The Socialist state destroys what would stand in the way of control of resources including small industry, and punishes those that sell outside their limitations and controls, or are caught stockpiling resources for personal use. This is another area where we westerners would cringe at the thought of that degree of control. The control exerted by the state is in its bureaucrats focusing on their jobs of “fulfilling planned target outputs” (369). The cumulative affect of many bureaucrats with this same mission is towards centralization of allocation, and Verdery explains the outcome as the unconscious product of many bureaucrats working towards their individual goals. **370  

Chapter 30: Marx Went Away but Karl Stayed Behind by Caroline Humphrey
    Community based collective farms in the Soviet Union after the collapse of communitism. One is in Barguzin, the other in Buryatia. The one in Buryatia, the residents do not despair of the old socialist order, but consider that it was a legitimate experiment in government; these people are traditionalists and want to remain a collective. Residents of Barguzin hold opposite beliefs and wish to go the route of individual land holdings and feel their family security more stabilized in that direction.
    Humphrey wrote a book delineating her studies of collective farming in the Soviet Union that first published in 1983. She goes back to that original study to compare what is happening now with collective farming. The conditions and attitudes in Buryatia are different than that of much of the rest of Russia after the collapse of the soviet state. Humphrey goes back in history to what happened in Buryatia at the Communist take over in the 1920s to 1930s. Take over was by force; those who dissented were imprisoned or executed. The correct attitude towards the state was begun at that point. That is why there is so little complaining about the state of affairs in Buryatia now as explained by Humphrey, even though they are in economic collapse.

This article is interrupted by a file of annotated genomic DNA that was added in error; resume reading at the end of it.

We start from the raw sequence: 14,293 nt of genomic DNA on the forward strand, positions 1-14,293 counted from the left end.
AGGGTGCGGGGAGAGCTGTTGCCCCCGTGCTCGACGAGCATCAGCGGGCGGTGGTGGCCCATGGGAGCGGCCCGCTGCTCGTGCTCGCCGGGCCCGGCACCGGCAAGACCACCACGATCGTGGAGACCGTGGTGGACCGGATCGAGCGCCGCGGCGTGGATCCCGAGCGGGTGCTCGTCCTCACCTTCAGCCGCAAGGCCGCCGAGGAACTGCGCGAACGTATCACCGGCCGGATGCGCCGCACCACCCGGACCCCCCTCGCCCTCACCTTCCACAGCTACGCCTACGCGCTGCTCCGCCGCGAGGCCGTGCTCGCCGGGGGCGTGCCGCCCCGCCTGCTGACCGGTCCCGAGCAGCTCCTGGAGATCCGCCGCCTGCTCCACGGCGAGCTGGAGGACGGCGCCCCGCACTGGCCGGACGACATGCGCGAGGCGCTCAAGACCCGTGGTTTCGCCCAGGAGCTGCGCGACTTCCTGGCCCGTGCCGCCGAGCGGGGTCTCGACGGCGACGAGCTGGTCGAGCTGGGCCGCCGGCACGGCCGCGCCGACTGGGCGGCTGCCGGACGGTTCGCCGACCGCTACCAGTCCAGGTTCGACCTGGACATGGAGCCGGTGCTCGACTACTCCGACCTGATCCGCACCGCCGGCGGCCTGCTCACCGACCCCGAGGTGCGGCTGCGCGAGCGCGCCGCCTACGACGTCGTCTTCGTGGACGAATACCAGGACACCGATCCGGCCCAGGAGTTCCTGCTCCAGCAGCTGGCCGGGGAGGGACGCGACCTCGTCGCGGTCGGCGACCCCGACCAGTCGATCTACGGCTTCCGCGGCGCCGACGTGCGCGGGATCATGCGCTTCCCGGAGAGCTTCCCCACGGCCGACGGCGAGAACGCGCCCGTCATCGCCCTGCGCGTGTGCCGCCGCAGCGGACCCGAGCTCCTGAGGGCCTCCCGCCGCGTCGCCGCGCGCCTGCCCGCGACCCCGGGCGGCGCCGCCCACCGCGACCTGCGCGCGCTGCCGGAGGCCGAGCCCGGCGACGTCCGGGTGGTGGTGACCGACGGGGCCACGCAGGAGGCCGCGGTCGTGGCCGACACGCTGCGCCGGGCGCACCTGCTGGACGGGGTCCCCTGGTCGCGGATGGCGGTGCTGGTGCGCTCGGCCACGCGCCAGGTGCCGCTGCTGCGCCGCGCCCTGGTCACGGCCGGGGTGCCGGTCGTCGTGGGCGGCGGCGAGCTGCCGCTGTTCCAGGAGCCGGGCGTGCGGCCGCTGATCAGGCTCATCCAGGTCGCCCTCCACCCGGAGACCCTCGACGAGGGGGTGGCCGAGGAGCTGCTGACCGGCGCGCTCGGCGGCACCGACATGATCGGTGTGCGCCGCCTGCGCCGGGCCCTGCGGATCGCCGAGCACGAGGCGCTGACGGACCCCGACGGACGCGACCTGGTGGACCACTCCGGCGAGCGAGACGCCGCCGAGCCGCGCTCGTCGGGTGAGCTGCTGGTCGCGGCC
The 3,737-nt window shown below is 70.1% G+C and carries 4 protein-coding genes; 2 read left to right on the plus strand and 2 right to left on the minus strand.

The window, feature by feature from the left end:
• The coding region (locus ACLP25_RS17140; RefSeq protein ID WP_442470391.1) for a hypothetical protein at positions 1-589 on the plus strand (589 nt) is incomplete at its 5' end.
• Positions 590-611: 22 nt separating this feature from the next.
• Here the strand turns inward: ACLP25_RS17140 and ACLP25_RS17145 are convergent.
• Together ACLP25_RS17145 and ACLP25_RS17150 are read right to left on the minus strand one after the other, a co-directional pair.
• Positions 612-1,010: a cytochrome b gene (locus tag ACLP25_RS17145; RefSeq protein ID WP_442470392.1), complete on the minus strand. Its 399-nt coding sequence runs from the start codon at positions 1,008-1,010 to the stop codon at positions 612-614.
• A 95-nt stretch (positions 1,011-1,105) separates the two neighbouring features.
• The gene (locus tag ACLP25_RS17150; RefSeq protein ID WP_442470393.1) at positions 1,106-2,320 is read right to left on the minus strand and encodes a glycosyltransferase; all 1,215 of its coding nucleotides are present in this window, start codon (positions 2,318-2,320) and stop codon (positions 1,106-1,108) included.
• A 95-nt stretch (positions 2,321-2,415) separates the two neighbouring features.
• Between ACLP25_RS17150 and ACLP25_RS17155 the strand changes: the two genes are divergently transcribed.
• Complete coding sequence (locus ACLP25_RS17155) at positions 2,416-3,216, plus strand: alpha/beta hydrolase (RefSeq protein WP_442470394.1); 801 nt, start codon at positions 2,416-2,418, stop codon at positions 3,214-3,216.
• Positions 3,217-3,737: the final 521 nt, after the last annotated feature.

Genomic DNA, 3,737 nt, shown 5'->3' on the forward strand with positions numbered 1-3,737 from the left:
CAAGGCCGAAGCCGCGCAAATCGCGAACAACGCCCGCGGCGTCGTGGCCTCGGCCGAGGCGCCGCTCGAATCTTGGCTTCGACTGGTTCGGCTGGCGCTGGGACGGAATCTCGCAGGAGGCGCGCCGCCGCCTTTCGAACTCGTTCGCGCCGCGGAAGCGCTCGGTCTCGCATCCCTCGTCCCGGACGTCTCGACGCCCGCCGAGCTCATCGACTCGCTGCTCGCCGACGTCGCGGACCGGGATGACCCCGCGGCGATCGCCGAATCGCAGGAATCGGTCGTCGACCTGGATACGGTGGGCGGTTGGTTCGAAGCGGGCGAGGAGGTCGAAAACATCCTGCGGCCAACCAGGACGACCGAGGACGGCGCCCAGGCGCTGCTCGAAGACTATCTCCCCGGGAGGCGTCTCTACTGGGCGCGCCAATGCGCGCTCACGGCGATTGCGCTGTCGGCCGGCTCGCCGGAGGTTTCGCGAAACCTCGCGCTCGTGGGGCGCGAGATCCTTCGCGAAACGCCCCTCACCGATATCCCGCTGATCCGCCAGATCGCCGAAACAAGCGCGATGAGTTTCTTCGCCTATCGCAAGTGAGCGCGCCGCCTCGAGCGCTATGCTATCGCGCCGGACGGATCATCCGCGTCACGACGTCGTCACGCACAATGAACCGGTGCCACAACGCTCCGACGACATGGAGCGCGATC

Question: To me socialism and communism, first of all what is the difference? Then, both seem to have as the goal, equitable distribution. But, that some are more equal than others. You end up with some having more than others only under much greater restrictions on movement and opportunity. How is this better for society?  I really find a weakness in my knowledge when discussing different political systems.

Chapter 31: The Anti-politics Game by James Ferguson
    Development programs, the truth about development, and how the normal results of development do not give the intended results. Ferguson gives the five parameters that are necessary for a development program to be funded. These parameters are such that the country Lesotho does not have the right criteria for a development program, as they are not agriculturalists.
    This chapter is an introduction to a book about the operation of development programs and the reasons for failure in many instances. Funneling money into a community does not always hit the target poor. He spends some time talking about the failure of the prison system to rehabilitate, quoting from Foucault that the prison system does exactly the opposite producing criminals that are more deviant from the norm than when they went in to prison.
    A development project in Lesotho was withdrawn as ineffectual because the results they were achieving were not registering on the development scale. In hindsight however, the development agency (Canadian) has decided that there was success in areas of road building to connect the rural populations with the urban.
    The four criteria for a development agency to move forward on a project according to Ferguson are these: the target population must be “primitive” and not yet modernized; the basic form of livelihood must be agriculture; the boundaries of the project area “must constitute a national economy;” and the target population must be governable through an existing national government.